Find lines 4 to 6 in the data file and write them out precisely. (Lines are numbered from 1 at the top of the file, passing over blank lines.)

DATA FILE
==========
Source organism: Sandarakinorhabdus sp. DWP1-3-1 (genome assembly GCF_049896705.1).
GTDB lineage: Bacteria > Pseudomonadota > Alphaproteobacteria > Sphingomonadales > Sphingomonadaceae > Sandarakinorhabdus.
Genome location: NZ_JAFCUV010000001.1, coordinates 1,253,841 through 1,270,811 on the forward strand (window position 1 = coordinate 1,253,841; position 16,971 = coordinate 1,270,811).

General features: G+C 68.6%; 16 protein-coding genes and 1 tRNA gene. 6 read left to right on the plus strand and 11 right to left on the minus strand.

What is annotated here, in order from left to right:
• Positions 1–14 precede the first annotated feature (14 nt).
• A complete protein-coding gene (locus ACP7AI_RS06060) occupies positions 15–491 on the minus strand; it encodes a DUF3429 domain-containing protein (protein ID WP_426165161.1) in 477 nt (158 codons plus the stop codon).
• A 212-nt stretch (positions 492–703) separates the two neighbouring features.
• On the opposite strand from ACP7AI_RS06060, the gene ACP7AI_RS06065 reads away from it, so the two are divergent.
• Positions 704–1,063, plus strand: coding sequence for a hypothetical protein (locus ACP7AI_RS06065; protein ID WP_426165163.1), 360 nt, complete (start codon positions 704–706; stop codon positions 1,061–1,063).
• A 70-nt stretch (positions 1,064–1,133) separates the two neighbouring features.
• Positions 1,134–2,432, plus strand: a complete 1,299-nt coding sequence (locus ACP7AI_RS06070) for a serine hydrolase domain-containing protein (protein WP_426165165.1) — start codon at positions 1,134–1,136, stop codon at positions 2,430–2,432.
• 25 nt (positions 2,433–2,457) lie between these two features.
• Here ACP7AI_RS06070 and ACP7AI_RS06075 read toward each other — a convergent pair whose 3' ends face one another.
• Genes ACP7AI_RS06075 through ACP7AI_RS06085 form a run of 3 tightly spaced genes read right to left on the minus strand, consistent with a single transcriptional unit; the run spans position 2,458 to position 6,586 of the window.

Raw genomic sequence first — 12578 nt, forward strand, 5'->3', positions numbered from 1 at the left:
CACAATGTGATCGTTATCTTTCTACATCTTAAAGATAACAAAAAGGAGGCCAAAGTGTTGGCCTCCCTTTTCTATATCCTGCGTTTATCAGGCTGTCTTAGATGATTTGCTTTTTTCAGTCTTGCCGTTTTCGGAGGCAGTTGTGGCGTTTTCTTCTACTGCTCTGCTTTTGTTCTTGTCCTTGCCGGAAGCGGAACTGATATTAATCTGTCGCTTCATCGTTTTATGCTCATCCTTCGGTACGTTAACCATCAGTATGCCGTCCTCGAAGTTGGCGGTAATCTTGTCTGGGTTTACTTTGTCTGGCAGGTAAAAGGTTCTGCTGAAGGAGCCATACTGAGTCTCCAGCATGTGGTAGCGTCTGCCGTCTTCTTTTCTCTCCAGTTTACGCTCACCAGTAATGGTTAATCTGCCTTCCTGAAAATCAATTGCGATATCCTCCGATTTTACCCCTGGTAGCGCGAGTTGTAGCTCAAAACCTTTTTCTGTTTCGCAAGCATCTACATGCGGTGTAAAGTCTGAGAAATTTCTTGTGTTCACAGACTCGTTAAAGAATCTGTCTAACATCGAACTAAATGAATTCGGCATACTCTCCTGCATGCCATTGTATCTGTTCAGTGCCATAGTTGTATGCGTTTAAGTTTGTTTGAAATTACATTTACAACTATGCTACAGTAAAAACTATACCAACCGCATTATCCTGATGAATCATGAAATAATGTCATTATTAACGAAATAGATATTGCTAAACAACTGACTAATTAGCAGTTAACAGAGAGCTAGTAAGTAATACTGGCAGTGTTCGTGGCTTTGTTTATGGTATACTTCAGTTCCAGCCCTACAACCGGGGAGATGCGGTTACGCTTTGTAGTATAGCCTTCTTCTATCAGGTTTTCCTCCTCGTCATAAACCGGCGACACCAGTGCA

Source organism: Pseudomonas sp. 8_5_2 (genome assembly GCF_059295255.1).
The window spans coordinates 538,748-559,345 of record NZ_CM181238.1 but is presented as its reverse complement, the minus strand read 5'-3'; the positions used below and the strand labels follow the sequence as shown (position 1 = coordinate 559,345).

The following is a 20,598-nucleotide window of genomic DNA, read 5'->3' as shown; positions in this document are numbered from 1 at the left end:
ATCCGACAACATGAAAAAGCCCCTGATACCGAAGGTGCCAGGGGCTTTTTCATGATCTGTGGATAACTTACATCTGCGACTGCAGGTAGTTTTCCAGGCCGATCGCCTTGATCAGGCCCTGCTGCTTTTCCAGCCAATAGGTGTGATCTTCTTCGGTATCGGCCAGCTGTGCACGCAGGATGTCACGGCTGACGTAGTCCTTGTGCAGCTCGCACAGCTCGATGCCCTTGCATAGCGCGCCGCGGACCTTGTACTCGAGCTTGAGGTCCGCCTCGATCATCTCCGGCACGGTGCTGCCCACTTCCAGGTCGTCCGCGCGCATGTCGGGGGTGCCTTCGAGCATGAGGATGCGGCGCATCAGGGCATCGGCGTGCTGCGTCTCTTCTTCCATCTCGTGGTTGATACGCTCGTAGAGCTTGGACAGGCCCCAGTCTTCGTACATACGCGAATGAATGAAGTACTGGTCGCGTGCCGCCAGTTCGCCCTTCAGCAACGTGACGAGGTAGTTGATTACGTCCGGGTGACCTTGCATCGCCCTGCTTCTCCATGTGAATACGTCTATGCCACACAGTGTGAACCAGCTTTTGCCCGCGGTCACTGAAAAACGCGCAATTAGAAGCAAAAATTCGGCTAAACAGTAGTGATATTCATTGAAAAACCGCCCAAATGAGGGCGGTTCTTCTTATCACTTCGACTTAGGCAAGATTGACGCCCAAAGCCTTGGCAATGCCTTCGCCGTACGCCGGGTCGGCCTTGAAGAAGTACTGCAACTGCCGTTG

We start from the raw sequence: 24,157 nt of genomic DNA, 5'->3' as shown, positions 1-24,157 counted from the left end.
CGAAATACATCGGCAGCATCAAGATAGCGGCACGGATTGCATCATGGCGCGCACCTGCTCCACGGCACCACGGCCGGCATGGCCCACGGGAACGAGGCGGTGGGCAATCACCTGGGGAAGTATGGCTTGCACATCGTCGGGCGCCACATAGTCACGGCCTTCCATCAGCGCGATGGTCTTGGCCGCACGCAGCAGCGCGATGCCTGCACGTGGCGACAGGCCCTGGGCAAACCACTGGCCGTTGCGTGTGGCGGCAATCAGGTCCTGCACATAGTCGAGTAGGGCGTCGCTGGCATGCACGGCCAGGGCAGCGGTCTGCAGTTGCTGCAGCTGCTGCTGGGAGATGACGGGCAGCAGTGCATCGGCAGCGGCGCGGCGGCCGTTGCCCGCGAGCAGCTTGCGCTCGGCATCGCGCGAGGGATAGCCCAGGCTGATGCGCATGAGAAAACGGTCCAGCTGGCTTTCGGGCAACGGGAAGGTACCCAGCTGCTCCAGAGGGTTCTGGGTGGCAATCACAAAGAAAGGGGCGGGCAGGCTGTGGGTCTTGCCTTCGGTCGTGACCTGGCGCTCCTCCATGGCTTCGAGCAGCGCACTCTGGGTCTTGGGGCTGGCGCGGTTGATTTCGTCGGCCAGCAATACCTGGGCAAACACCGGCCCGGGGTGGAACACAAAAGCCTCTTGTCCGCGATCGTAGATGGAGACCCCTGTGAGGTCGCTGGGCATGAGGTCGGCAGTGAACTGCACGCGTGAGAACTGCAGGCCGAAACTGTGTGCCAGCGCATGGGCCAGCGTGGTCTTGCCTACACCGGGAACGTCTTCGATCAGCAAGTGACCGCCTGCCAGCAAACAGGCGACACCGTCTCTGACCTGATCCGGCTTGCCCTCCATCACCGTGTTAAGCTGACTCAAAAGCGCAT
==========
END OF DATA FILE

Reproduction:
General features: G+C 68.6%; 16 protein-coding genes and 1 tRNA gene. 6 read left to right on the plus strand and 11 right to left on the minus strand.

What is annotated here, in order from left to right:
• Positions 1–14 precede the first annotated feature (14 nt).